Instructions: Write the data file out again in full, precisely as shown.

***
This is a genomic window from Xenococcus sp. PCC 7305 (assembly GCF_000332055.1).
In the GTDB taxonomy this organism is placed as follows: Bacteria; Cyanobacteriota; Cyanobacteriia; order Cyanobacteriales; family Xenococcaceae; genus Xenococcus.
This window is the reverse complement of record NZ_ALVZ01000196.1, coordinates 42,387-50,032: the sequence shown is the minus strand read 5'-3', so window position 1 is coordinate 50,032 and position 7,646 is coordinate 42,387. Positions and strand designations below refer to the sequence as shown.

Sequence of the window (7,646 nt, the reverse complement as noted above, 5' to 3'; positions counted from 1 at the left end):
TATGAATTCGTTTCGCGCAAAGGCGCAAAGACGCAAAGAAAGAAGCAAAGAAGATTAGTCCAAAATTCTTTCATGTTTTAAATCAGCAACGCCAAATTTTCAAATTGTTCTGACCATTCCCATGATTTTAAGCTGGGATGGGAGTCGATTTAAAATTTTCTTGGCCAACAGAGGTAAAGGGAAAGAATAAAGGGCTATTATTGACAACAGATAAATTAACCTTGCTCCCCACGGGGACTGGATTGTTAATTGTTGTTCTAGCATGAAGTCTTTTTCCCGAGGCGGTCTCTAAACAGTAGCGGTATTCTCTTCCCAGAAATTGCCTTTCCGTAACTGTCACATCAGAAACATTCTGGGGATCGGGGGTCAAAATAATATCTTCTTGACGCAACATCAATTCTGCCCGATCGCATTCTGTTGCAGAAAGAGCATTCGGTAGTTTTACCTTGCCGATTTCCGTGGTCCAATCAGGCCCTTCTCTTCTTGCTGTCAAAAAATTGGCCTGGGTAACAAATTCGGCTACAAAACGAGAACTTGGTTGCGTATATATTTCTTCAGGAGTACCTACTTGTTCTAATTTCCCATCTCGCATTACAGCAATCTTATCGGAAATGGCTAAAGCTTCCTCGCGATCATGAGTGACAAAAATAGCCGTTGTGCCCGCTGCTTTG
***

This is a genomic window from Xenococcus sp. PCC 7305 (assembly GCF_000332055.1).
In the GTDB taxonomy this organism is placed as follows: Bacteria; Cyanobacteriota; Cyanobacteriia; order Cyanobacteriales; family Xenococcaceae; genus Xenococcus.
This window is the reverse complement of record NZ_ALVZ01000196.1, coordinates 42,387-50,032: the sequence shown is the minus strand read 5'-3', so window position 1 is coordinate 50,032 and position 7,646 is coordinate 42,387. Positions and strand designations below refer to the sequence as shown.

Sequence of the window (7,646 nt, the reverse complement as noted above, 5' to 3'; positions counted from 1 at the left end):
TATGAATTCGTTTCGCGCAAAGGCGCAAAGACGCAAAGAAAGAAGCAAAGAAGATTAGTCCAAAATTCTTTCATGTTTTAAATCAGCAACGCCAAATTTTCAAATTGTTCTGACCATTCCCATGATTTTAAGCTGGGATGGGAGTCGATTTAAAATTTTCTTGGCCAACAGAGGTAAAGGGAAAGAATAAAGGGCTATTATTGACAACAGATAAATTAACCTTGCTCCCCACGGGGACTGGATTGTTAATTGTTGTTCTAGCATGAAGTCTTTTTCCCGAGGCGGTCTCTAAACAGTAGCGGTATTCTCTTCCCAGAAATTGCCTTTCCGTAACTGTCACATCAGAAACATTCTGGGGATCGGGGGTCAAAATAATATCTTCTTGACGCAACATCAATTCTGCCCGATCGCATTCTGTTGCAGAAAGAGCATTCGGTAGTTTTACCTTGCCGATTTCCGTGGTCCAATCAGGCCCTTCTCTTCTTGCTGTCAAAAAATTGGCCTGGGTAACAAATTCGGCTACAAAACGAGAACTTGGTTGCGTATATATTTCTTCAGGAGTACCTACTTGTTCTAATTTCCCATCTCGCATTACAGCAATCTTATCGGAAATGGCTAAAGCTTCCTCGCGATCATGAGTGACAAAAATAGCCGTTGTGCCCGCTGCTTTG